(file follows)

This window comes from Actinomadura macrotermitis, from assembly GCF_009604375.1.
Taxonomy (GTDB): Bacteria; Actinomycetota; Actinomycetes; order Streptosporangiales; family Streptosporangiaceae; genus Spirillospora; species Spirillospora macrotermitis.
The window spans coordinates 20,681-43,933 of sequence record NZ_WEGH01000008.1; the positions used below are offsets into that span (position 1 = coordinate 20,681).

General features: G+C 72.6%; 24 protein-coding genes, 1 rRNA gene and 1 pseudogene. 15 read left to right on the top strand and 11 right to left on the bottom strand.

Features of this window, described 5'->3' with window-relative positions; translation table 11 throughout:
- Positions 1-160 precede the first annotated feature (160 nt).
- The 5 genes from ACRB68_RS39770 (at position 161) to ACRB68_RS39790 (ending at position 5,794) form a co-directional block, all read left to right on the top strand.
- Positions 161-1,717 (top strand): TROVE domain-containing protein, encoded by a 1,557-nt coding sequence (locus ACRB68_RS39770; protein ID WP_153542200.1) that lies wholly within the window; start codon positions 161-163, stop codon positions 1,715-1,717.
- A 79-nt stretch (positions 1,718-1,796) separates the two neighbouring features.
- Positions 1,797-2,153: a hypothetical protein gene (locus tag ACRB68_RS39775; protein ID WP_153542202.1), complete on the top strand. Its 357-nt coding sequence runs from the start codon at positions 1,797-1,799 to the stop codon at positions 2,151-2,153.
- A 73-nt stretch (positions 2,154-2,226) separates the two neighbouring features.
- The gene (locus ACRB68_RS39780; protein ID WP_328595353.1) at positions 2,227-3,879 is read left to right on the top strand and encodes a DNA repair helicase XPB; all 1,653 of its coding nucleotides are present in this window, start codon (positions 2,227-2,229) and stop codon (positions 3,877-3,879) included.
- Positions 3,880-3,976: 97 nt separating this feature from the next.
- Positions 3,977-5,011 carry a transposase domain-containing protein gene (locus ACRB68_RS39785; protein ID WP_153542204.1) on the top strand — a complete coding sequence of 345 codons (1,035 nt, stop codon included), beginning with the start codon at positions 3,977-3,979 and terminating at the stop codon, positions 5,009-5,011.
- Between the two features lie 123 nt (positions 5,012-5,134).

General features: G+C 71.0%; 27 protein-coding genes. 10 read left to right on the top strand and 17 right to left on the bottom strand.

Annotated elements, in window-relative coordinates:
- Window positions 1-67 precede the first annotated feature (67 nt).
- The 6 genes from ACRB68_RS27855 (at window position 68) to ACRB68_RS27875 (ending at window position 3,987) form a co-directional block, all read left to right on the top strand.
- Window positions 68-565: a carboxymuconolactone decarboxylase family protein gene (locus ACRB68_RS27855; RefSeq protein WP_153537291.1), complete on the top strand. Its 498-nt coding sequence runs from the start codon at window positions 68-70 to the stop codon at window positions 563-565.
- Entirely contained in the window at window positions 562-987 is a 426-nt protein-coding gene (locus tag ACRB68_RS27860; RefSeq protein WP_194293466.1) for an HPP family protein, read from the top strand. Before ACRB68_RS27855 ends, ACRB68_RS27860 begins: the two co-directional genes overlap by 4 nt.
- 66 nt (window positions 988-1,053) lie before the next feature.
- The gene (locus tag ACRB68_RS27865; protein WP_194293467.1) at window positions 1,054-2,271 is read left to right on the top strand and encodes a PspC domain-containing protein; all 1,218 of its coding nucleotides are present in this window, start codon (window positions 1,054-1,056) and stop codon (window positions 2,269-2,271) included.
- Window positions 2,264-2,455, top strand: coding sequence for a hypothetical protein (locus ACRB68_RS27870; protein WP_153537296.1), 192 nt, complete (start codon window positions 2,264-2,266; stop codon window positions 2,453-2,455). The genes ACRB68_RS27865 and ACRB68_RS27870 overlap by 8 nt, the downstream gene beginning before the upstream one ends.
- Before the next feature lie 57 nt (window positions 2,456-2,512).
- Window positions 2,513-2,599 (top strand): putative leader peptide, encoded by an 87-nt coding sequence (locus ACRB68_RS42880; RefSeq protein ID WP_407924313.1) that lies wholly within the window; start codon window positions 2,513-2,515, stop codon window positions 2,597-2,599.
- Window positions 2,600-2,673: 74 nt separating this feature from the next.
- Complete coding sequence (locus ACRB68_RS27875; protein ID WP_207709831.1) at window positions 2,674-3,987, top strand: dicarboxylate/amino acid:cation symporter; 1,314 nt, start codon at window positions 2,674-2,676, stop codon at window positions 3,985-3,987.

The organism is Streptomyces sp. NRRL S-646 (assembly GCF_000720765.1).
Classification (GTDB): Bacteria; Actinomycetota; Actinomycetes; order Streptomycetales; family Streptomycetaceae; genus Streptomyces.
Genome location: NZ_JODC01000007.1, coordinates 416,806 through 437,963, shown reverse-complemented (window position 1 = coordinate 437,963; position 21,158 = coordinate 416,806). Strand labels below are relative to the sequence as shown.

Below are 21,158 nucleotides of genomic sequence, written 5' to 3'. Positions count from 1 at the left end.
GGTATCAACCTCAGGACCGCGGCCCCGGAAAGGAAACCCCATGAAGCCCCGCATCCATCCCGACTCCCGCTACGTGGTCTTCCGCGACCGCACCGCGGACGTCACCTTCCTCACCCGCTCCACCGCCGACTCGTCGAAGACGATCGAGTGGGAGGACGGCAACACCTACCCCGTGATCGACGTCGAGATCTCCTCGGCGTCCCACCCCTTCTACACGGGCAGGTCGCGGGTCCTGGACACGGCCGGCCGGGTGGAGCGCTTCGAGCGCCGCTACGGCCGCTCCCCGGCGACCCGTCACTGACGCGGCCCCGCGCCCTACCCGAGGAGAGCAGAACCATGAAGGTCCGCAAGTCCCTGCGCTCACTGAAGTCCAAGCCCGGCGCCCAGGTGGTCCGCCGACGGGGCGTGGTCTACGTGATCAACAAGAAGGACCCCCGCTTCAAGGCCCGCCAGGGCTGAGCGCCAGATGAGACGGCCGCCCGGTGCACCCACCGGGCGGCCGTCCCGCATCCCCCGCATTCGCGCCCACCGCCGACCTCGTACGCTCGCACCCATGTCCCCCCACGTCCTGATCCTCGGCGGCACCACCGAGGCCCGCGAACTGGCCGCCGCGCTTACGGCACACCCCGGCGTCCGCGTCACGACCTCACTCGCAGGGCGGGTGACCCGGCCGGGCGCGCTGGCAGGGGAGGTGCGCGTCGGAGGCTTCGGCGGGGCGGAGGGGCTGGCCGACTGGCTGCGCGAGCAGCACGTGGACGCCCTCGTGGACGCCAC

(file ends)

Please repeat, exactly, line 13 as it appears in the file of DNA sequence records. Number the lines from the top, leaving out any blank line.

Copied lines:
- Positions 3,880-3,976: 97 nt separating this feature from the next.